SALINAS, Calif. (KION-TV) UPDATE Nov. 12, 2022, at 6:37 p.m.- While the investigation is ongoing, Hartnell College said it determined that certain segments of its network were accessed during the ransomware attack.
Out of caution, the college said the data located in the affected areas were reviewed to identify what kind of information was contained.
“The third-party investigation confirmed that personal information was present in the impacted network locations,” said Hartnell President and Superintendent Michael Gutierrez. "We take privacy and security very seriously and will actively work to mitigate any risk to those affected."
Potentially impacted individuals will be receiving a written notification letter, as well as an offer for 24 months of complimentary credit monitoring and protection services.
UPDATE Oct.14, 2022, at 5:33 p.m.- Hartnell says their network is estimated to return early as mid- to late-next week after a ransomware attack forced a shutdown of the system.
Hartnell said they have been working diligently to secure data and the system, mitigating risk to all personnel and restoring internet access.
“My team will be working all weekend installing additional security patches on laptops, or replacing those that can’t support them,” Pham said. “And they will be assisted by IT specialists from the Monterey County Office of Education, Monterey Peninsula College, Riverside College, and CSUMB, who all offered their assistance. We are so grateful for our colleagues’ support.”
Hartnell said 2,000 devices were connected to the college's network at the time of the attack. This includes 300 laptops, and is the reason for the extended duration of the internet outage.
Employees will be trained on additional security measures that will be in place, such as a two-factor authentication process, updated password protocols, and on best practices in cybersecurity in general.
While this sensitive work continues, most programs and systems at the college have continued with little disruption. For instance, the college website, the learning platform, electronic resources in the library, and emergency notification systems are all fully functional. Classes and athletic events continue as scheduled.Hartnell
Hartnell being held hostage over data hack
UPDATE Oct. 5, 2022, at 4:33 p.m.- A Hartnell College board of trustees member confirmed with KION that they are holding a meeting at 6 p.m. Wednesday to discuss the ransomware attack that occurred Sunday.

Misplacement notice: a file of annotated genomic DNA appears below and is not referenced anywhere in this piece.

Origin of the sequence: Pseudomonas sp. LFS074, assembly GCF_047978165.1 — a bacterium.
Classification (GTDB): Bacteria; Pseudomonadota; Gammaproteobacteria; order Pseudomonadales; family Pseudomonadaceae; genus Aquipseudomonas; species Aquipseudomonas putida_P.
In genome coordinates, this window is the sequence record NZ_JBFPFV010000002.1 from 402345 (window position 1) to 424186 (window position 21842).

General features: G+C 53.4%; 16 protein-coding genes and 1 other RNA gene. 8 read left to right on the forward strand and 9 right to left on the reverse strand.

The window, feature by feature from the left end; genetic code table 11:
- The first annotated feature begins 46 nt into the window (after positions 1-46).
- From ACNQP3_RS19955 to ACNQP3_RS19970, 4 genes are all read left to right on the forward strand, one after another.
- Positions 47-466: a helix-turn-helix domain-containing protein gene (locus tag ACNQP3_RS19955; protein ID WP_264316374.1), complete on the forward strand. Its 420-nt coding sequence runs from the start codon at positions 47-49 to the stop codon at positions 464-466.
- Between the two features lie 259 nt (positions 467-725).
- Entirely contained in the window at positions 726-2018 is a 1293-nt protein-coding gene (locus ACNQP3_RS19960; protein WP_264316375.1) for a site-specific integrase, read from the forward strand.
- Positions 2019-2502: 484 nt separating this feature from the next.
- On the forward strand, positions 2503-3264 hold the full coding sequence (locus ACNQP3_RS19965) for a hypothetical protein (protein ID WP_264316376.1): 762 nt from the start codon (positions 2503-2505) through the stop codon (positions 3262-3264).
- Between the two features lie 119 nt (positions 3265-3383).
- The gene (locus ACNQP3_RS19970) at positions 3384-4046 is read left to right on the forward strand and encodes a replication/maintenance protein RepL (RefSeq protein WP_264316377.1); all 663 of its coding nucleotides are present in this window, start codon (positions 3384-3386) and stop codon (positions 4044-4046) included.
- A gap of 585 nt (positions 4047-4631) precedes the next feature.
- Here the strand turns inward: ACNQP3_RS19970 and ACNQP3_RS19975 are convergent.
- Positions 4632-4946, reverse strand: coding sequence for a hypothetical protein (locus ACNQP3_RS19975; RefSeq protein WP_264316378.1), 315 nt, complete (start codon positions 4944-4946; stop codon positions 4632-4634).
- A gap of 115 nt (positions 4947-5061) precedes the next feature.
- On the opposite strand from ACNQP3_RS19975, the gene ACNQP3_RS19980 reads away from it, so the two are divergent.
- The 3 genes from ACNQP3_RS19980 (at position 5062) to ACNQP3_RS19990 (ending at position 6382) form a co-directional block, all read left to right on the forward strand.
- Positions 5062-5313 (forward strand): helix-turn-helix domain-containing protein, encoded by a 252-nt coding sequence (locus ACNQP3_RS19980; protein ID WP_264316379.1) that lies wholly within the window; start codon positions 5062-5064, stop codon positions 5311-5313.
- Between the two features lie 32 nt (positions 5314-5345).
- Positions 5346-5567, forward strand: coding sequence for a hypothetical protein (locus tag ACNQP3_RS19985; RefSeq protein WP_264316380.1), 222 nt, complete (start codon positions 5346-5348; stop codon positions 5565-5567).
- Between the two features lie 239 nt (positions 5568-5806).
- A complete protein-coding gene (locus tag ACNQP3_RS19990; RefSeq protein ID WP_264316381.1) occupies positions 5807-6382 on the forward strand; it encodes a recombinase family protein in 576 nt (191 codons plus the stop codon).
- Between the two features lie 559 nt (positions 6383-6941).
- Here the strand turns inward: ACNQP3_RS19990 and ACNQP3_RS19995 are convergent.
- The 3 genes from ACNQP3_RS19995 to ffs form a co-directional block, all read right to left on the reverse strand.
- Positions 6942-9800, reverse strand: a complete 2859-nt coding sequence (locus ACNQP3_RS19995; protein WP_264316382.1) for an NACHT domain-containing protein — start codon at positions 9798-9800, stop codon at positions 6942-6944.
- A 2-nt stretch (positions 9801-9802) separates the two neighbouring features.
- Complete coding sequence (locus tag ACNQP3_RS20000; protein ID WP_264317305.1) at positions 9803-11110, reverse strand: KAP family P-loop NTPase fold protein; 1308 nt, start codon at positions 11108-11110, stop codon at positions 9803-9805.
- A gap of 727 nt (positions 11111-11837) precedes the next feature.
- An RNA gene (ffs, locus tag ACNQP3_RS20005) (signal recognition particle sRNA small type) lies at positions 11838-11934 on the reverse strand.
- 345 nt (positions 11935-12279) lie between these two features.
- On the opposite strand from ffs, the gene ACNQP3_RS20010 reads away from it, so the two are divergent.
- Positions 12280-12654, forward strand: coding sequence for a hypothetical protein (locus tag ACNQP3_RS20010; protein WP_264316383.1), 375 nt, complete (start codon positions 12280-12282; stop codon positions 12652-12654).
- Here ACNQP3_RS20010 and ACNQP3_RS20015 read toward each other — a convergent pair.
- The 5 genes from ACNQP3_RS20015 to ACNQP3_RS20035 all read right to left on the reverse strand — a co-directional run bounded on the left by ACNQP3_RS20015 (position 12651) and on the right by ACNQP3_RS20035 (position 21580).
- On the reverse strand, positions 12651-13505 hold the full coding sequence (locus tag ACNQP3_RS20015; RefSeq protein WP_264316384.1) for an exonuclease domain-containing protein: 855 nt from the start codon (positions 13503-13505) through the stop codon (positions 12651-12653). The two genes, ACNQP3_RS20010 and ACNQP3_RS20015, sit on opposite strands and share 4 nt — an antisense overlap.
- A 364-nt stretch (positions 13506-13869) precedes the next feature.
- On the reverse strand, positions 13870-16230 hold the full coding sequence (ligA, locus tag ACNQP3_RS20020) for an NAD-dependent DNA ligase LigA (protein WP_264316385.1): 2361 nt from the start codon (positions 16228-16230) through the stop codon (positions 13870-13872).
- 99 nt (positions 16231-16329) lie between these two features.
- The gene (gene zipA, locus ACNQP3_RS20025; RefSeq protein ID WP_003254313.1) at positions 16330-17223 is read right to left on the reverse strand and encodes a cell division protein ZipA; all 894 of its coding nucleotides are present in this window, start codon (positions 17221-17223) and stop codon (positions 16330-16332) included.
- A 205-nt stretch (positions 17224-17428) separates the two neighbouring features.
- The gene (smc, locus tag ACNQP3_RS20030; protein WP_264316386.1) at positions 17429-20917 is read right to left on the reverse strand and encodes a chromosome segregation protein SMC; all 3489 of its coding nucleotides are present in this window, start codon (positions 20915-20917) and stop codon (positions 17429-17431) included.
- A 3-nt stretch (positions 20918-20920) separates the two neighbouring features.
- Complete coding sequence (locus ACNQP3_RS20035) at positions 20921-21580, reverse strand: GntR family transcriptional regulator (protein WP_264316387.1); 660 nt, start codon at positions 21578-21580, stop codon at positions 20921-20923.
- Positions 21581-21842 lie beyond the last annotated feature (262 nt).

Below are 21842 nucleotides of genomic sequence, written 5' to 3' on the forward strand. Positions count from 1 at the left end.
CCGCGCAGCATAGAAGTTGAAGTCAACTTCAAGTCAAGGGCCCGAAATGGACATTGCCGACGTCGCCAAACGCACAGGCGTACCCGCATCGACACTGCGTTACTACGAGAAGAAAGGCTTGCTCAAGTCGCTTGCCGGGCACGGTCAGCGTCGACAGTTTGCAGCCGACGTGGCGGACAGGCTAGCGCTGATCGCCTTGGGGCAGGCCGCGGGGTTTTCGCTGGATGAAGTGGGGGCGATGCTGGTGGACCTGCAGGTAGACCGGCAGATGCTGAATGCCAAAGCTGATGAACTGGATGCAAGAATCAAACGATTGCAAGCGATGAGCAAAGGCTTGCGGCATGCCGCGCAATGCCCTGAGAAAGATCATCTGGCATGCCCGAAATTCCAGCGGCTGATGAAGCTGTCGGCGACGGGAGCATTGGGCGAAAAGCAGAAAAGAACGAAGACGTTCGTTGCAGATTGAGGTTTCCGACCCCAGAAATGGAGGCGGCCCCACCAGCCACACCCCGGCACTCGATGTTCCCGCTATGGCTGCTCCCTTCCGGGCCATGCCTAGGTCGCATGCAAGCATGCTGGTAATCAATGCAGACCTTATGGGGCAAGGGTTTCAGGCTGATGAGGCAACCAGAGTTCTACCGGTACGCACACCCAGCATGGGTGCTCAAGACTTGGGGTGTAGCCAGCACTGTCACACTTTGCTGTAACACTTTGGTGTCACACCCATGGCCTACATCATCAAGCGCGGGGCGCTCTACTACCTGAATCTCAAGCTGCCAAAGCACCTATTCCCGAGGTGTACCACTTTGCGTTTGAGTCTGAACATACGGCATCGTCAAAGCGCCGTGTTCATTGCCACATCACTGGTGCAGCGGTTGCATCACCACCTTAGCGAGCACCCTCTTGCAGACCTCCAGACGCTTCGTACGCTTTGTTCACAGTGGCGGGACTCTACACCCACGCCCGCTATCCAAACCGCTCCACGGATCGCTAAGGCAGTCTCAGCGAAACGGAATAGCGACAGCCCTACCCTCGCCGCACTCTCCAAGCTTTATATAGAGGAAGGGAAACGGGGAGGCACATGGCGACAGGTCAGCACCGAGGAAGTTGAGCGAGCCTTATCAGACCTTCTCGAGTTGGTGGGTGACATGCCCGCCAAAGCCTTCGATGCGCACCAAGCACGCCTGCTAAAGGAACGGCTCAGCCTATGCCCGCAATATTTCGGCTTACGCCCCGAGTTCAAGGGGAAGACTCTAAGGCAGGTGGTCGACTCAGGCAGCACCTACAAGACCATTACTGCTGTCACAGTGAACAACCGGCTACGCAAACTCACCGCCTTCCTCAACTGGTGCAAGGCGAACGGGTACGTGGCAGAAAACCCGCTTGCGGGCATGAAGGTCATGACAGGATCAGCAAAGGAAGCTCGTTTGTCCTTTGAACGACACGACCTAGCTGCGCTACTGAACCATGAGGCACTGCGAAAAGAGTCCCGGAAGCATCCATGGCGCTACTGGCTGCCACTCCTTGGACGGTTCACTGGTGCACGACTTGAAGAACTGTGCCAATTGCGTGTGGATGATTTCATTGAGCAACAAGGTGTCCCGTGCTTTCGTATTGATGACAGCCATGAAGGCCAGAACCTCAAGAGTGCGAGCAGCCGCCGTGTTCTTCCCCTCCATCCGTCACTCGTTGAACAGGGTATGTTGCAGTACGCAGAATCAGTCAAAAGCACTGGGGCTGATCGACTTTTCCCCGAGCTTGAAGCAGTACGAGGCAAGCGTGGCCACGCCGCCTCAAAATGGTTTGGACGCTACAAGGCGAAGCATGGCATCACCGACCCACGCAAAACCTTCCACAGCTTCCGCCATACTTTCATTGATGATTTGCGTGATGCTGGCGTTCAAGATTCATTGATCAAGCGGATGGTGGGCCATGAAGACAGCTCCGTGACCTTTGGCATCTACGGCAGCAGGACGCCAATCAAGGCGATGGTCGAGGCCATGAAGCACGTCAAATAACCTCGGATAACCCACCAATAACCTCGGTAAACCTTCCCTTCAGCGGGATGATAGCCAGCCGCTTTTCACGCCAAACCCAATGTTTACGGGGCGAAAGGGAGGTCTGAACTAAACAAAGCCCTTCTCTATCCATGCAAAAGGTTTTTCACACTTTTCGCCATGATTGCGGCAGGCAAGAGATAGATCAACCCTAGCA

That board member said data is being held hostage, and the perpetrators are asking for an undisclosed amount of money. What that data is and who the hackers are have not been disclosed.
We are working on learning more details.
Hartnell College turns off the internet due to suspicious activity
On Sunday morning, Hartnell College shut their internet network off to all campuses due to suspicious activity
Chelsy Pham, who is the Vice President for Information Technology for the school, said that their monitoring notified her department had to come to the college and turn off all the internet for all of the campuses.
"The reason there is an internet outage is because we saw some suspicious activity happen on the network," Pham said.
Pham said that they have reported the activity to the college's third-party forensics investigator. She also shared that the FBI has been notified and have started an investigation.
The outage hit the main campus in Salinas but also the satellite campuses in East Salinas, Soledad, Castroville and King City. Pham said the internet was turned off at the satellite campuses as a precaution.
Classes on campus was not postponed on Monday and school services were still open.
While classes were still ongoing Wednesday, the internet outage is a pain for students who heavily rely on it while on campus.
“Especially nowadays where everyone relies off internet, I can't really access most of my assignments or textbooks or projects that I need to work on,” said Gabriel Reyes, a student at Hartnell College. “I can't really use my time productively.”
Some students told KION they didn't even notice the Wi-Fi was down.
Another student said they've had to use their own phone hotspots to do their work. But some don't have that option.
“I don't have that advanced smart phone where I carry Wi-Fi with me all the time,” one student said. “It's kind of hard.”
Pham said that hotspots were given out to faculty and staff. She shared that learning management services network Canvas is still up for students and faculty to use.
"We offer 30 to 40 online classes for students to take," Pham said. "Most of those students who take those classes are taking them from home and are not impacted."
The internet will start to get restored either on Tuesday night or Wednesday morning according to Pham.